Everyone looked forward to Arthur's singing, each one was glad when he sang, only, this morning, Jim Dale had bitterness inside him like girders and when Arthur began singing his music was like acid to that man and it was like that girder was being melted and bitterness and anger decrystallised, up rising in him till he was full and would have broken out - when he put on his coat and walked off and went into town and drank....

Still Arthur sang and it might be months before he sang again. And no one else sang that day, but all listened to his singing. That night son had been born to him.'

Weird but beautiful I think and I could quote passage after passage. I can't understand why everyone doesn't feel the same.
Comment Was this review helpful to you? Yes No Sending feedback...
Thank you for your feedback. If this review is inappropriate, please let us know.
Sorry, we failed to record your vote. Please try again
25 of 28 people found the following review helpful By Dr. C. Wallace on 13 Oct. 2000
Format: Paperback
Until last year I'd never heard of him, but apparently Green was considered the best of his generation: his writing is - if you persevere - approachable but never easy, his insight is unique and revealing but never predictable...; he's Hardy without the Definite Article. Try him (...a small price to change your view of literature forever), and I'd be interested in your views: anyone for a Green revival?
Comment Was this review helpful to you? Yes No Sending feedback...
Thank you for your feedback. If this review is inappropriate, please let us know.
Sorry, we failed to record your vote. Please try again
9 of 10 people found the following review helpful By Jaybird on 18 July 2008
Format: Paperback
I'm also new to Henry Green, but loved this book. It manages to be moving without ever being mawkish, and real without ever letting you forget the quality of the prose.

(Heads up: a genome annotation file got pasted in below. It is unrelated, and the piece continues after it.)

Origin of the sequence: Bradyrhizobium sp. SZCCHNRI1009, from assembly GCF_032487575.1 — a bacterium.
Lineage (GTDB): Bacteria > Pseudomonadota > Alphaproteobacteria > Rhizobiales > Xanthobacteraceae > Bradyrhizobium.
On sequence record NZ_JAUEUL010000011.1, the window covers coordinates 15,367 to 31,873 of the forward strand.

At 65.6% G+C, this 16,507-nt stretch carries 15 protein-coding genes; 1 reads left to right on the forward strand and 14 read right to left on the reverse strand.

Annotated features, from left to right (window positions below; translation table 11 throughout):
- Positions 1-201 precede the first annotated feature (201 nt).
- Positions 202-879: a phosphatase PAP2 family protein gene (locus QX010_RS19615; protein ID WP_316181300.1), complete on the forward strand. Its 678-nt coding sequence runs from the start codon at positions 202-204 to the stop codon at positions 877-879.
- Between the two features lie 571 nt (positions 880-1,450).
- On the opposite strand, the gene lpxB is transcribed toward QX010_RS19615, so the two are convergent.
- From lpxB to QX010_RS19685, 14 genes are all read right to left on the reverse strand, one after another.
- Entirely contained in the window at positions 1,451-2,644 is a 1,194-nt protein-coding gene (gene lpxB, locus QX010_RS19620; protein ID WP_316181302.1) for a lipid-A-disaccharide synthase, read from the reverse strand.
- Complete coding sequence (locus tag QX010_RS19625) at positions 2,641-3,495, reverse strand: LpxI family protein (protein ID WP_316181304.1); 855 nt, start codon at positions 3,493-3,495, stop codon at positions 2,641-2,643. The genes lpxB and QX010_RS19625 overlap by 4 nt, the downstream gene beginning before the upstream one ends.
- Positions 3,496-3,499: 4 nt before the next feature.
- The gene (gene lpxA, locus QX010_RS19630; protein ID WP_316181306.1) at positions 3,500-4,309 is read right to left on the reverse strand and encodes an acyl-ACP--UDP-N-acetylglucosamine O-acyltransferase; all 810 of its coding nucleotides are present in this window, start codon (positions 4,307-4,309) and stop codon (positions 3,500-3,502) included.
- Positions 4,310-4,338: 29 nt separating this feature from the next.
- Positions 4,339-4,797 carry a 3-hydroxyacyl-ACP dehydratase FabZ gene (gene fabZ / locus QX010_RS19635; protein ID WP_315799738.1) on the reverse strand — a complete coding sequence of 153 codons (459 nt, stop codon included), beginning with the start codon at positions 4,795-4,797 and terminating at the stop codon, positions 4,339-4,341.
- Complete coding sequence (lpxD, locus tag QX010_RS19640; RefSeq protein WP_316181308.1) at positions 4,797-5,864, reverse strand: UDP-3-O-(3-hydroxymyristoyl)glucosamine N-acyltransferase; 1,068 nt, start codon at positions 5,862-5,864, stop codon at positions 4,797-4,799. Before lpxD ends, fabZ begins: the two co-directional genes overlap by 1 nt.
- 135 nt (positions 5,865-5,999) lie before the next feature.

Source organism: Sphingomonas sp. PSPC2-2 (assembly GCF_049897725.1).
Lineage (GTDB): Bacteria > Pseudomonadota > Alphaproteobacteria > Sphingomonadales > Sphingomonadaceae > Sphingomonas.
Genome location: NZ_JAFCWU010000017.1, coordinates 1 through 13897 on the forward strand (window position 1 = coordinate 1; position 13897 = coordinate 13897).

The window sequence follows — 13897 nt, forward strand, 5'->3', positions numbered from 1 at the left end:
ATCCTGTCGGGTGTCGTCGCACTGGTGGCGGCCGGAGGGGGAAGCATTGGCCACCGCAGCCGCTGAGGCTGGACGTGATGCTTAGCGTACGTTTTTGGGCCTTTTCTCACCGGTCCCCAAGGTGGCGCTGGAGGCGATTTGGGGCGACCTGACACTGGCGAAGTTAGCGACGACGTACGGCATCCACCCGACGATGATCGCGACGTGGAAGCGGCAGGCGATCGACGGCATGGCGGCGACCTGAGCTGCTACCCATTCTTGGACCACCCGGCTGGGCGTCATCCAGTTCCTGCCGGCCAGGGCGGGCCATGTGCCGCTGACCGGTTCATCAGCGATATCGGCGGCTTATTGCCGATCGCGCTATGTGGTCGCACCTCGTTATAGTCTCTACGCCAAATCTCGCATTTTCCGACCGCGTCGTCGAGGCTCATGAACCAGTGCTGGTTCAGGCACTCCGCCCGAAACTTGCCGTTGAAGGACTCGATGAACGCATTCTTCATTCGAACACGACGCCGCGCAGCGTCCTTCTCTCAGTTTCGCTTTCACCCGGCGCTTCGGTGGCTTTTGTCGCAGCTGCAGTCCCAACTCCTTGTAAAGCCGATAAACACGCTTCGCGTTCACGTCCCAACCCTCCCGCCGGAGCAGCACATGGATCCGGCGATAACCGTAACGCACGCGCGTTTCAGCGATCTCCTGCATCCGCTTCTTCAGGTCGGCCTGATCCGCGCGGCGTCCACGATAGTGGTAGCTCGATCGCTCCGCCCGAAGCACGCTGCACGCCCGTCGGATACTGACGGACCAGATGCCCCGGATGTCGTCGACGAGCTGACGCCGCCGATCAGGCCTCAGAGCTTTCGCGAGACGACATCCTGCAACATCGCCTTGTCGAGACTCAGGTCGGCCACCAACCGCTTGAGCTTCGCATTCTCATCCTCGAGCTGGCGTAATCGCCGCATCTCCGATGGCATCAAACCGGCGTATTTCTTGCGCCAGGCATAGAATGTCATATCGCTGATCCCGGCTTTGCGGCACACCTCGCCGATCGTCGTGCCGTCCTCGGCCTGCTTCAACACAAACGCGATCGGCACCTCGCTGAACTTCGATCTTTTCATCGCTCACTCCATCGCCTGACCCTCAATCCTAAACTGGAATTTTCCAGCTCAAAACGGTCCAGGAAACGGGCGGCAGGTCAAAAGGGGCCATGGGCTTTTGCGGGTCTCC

Just gorgeous to curl up with on rainy Summer evenings.
2 Comments Was this review helpful to you? Yes No Sending feedback...
Thank you for your feedback. If this review is inappropriate, please let us know.
Sorry, we failed to record your vote. Please try again
2 of 2 people found the following review helpful By Christopher H TOP 1000 REVIEWER on 25 May 2012
Format: Paperback
"Living" is a rare treat. The prose style is set in a Midlands accent throughout, using not just a distinctive vocabulary but the clipped rhythms, dropped articles, and regional phrasing patterns.

The result is like reading a text set down in dialect, or, in a strange way, Chaucer in the original. The experience is closer to absorbing the spoken word, to hearing talking rather than to reading writing, to the nature of 'parole' (direct speech) rather than 'ecriture' (written prose).

Should this be counted as experimental modernism? Maybe not. Whatever, the novel stresses voice in a manner not often encountered in English literature (Sam Selvon's The Lonely Londoners might be a point of comparison).

Do read it; do savour it.
Comment Was this review helpful to you? Yes No Sending feedback...
Thank you for your feedback. If this review is inappropriate, please let us know.
Sorry, we failed to record your vote. Please try again

Look for similar items by category


Feedback